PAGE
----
MIAMI – Waste management in Miami is going high-tech.
With South Florida drowned in trash – with landfills filling up quickly and recycling services shut down in some cities – the pressure is on to get a handle on how we handle our waste.
And the city of Miami is testing an innovation involving cameras in dumpsters that has helped several Fortune 500 companies save millions while reducing their carbon footprint.
“I think this is going to be great for Miami, and I think it serves as a model for how the rest of the country can follow suit,” said Jason Gates, CEO of Compology.
His San Francisco based company garbage counters to help businesses manage their waste better, save them money and also save the planet.
Here’s how it works: Rugged smart cameras are installed inside the dumpsters and take pictures several times a day. Using artificial intelligence, they measure the amount of waste and the type of waste it contains.
“What we do is use the actual building data to determine the service schedule the building needs,” said Gates. “So this typically reduces the number of collections by 30-40%, which also translates into reduced costs, vehicle miles and carbon emissions.
“Waste has a huge impact on carbon emissions,” he added. “So the more we can reduce the kilometers traveled by vehicles and reduce the waste that goes to landfills, the more we reduce our carbon footprint. “
In other words, instead of regular garbage pickups on a set schedule, with this new technology, dumpsters are only serviced when they are full.
“The only thing worse than overflowing cans is a group of trucks picking up empty cans. So that will solve this problem, ”said City Commissioner Ken Russell.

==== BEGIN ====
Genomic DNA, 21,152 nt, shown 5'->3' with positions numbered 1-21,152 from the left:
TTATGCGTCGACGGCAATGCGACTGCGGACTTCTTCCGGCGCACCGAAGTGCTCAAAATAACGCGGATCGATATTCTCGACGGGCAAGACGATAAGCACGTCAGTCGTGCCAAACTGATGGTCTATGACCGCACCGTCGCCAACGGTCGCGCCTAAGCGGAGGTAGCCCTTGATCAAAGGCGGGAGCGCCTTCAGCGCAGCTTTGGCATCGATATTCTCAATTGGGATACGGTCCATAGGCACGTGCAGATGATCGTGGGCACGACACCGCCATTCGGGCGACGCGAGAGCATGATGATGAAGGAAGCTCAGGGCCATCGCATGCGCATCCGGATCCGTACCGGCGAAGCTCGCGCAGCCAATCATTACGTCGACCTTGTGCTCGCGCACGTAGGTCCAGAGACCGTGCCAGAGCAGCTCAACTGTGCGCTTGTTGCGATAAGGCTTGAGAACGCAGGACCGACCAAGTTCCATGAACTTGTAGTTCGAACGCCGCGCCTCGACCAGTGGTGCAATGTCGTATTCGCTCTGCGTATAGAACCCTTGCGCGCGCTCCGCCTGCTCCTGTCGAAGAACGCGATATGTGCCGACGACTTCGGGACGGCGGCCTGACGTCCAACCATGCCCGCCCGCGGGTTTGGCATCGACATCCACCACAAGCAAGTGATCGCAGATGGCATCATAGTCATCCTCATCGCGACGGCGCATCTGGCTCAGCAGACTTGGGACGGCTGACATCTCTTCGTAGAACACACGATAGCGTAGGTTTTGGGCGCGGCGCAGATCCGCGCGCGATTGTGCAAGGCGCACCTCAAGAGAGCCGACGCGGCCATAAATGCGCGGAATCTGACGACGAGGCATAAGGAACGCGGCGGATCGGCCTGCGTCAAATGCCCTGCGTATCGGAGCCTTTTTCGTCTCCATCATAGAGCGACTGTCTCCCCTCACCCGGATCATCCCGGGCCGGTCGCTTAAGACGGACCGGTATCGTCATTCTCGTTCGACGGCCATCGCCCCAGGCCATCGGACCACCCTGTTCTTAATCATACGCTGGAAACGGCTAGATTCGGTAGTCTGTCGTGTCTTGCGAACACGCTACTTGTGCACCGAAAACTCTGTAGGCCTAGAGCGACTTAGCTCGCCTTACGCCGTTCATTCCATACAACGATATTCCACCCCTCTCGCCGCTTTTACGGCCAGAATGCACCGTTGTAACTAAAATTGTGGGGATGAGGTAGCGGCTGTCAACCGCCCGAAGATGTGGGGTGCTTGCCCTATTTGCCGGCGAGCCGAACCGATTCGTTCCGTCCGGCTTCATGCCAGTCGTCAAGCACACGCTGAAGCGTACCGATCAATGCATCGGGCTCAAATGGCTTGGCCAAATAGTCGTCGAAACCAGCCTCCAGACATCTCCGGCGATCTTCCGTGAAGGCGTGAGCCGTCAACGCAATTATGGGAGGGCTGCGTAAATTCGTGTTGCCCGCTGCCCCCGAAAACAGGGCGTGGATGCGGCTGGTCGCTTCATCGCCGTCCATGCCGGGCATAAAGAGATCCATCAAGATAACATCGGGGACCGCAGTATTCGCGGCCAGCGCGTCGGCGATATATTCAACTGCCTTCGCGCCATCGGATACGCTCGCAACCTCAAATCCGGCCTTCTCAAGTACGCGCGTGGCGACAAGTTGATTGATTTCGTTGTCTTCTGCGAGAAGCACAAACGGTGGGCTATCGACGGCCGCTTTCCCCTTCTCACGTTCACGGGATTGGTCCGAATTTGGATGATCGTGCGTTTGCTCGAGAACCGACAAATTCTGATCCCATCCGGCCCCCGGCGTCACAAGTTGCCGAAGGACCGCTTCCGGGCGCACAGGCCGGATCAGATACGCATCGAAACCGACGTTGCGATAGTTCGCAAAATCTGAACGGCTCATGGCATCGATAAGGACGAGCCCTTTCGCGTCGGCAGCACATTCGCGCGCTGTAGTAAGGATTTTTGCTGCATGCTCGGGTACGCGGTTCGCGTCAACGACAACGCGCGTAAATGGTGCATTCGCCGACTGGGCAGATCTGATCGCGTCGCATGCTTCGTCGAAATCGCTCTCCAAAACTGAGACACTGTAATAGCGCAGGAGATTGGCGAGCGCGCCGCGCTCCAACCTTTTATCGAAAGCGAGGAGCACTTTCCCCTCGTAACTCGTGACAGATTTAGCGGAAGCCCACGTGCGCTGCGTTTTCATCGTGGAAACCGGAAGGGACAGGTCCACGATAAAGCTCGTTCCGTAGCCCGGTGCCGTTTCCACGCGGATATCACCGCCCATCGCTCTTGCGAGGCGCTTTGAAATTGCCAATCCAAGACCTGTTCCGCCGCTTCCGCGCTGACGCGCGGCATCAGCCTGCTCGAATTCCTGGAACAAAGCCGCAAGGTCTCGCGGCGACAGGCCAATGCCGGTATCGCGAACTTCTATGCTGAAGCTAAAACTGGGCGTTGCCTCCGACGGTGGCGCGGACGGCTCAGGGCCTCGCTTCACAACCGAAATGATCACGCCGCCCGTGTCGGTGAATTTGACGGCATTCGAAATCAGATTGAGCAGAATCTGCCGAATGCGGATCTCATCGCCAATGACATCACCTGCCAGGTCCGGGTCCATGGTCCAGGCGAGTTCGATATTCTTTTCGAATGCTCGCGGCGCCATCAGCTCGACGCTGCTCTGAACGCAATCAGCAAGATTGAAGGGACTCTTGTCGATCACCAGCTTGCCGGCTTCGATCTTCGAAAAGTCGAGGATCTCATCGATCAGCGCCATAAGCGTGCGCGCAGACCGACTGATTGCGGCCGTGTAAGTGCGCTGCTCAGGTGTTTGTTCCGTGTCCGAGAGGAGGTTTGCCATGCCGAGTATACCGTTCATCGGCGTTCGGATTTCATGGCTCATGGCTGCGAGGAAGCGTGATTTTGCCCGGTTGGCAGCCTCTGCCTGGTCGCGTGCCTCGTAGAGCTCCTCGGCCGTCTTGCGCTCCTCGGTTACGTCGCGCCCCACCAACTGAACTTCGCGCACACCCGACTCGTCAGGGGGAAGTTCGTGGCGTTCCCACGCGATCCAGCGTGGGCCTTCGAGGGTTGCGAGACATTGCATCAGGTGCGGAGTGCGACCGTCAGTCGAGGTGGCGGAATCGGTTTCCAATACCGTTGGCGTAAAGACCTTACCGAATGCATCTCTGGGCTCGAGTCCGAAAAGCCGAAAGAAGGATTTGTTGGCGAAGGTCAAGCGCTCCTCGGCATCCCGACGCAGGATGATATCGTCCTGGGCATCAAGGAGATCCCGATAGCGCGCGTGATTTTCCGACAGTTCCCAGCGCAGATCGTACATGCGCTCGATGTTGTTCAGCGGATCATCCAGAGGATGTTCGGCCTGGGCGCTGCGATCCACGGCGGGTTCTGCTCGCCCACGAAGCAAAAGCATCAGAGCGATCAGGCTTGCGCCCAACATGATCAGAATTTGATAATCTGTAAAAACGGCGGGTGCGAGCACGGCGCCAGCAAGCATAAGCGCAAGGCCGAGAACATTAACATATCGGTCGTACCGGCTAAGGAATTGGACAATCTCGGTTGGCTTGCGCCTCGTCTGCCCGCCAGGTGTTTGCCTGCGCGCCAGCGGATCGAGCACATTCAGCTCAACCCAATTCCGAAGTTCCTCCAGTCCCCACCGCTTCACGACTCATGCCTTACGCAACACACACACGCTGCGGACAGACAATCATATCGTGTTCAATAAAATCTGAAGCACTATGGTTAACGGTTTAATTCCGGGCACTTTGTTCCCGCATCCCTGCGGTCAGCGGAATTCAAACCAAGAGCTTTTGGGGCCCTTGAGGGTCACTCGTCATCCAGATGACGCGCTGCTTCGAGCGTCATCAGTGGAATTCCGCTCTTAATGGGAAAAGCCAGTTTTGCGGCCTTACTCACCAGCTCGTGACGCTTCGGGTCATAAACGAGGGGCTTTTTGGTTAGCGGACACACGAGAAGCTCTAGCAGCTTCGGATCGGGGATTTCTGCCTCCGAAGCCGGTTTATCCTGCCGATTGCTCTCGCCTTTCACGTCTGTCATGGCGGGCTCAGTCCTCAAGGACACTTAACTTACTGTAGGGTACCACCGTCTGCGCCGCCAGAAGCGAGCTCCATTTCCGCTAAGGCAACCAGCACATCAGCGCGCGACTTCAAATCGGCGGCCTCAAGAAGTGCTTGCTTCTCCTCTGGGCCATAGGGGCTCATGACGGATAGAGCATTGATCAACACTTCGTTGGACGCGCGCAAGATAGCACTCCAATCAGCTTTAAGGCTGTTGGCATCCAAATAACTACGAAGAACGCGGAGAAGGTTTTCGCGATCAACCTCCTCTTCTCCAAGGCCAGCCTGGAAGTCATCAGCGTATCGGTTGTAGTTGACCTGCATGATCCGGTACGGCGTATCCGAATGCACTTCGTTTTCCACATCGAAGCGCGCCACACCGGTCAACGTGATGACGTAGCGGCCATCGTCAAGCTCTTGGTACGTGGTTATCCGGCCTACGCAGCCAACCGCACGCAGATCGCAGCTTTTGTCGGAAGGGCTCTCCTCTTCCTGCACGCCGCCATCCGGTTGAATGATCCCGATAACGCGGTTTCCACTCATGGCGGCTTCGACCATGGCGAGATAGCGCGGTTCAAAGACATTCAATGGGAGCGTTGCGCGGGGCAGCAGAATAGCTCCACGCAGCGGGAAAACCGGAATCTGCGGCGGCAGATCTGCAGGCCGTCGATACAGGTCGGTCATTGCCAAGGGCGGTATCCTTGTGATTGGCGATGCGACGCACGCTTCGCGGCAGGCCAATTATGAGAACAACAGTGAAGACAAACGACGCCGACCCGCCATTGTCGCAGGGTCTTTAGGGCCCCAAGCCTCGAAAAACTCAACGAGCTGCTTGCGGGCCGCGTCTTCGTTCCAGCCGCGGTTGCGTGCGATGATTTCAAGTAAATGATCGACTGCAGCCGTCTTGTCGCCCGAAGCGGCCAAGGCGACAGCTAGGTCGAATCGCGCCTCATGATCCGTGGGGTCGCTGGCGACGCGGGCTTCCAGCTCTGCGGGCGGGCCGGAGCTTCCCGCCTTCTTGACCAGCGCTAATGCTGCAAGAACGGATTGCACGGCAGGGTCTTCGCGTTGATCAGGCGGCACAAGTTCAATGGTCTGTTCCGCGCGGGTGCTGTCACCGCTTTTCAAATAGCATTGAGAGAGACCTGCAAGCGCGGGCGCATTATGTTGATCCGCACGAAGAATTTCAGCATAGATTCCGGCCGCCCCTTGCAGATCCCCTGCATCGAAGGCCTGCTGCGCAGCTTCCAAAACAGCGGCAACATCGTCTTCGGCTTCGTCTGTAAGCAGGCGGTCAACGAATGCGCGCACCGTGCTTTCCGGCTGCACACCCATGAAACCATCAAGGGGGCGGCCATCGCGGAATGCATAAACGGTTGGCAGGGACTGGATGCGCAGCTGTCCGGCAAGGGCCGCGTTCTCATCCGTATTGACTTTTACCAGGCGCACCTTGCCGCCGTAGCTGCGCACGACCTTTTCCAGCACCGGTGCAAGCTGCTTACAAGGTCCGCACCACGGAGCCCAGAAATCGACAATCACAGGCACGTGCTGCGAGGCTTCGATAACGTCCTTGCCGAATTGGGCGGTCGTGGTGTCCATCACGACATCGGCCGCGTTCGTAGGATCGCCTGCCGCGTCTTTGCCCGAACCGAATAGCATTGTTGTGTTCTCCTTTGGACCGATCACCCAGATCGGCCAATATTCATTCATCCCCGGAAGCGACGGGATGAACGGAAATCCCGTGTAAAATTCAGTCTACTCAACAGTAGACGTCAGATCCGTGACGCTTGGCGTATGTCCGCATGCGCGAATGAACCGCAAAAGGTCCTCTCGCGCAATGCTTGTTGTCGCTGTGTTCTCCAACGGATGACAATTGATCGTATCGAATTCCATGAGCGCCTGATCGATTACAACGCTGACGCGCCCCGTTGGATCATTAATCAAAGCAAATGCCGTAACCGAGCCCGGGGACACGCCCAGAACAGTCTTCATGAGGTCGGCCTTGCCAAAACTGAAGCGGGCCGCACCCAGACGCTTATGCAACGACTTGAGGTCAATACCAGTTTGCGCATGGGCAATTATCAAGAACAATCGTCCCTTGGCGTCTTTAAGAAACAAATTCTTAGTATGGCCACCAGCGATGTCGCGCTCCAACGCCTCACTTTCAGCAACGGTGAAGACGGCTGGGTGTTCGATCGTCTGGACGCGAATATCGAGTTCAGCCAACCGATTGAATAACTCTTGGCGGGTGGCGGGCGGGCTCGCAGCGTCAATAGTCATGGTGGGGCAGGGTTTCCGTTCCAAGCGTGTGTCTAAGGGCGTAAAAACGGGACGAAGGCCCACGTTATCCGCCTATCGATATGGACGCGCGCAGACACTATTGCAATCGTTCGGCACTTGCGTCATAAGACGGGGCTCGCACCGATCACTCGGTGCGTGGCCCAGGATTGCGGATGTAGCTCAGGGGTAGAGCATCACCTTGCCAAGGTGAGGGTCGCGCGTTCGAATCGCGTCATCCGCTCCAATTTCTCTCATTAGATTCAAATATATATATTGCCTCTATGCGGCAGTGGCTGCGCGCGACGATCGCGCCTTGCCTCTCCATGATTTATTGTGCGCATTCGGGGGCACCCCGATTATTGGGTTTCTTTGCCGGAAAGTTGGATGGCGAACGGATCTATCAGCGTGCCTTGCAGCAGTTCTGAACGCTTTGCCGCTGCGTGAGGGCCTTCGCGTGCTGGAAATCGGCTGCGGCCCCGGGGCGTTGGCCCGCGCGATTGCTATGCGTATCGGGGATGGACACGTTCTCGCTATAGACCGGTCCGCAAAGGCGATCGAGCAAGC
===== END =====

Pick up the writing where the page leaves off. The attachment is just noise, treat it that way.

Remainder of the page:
Russell has given the green light to the pilot program, installing the cameras in 40 dumpsters at city-owned properties. The goal is to help reduce not only costs, but also gas emissions by 60% across the city, keeping Miami on track to be carbon neutral by 2050.
“One of the ways we can do this is to change our behavior,” Russell said. “How many large vehicles do we have on the road and how often? So if we can make our waste fleet, our urban fleet, more efficient, it changes a big carbon footprint in the city of Miami. “
It’s also a change of recycling game. By identifying the waste in the dumpster before servicing, corrections can be made if the wrong materials end up in the wrong bin.
The technology would then send a text message to the building maintenance manager.
“There is a photo of the inside of the container showing the material that is not supposed to be there and a quick message that the material is there and please remove it before the truck arrives the next morning,” Gates said.
Russell said: “We will be able to send messages to building managers indicating that there is a lot of recycling in your regular garbage. Can you work on this? “
The technology works. Over the past 10 years, Compology has helped giant companies like Apple, Google, Oracle and even McDonald’s go greener and save them up to 40% on waste transportation costs.
“They save between $ 6,000 and $ 7,000 per restaurant per year by simply correcting their service hours,” Gates said of McDonald’s.
If Miami passes the test and decides to roll it out citywide, it would be the first city in the country to implement a program like this.
“The old way of thinking isn’t working,” Russell said. “It’s wasting gasoline, it’s wasting taxpayers’ money. If the technology exists to evolve into a smarter way of handling garbage, we should. “
The pilot program will last 60 days and cost the city nothing. If the city goes ahead, then the service will run about $ 30 per month per dumpster.
But do the math. Right now, Miami spends $ 41 million a year on waste management. This could potentially save the city by 30-40% and, more importantly, help the city achieve net zero carbon emissions and better control recycling.
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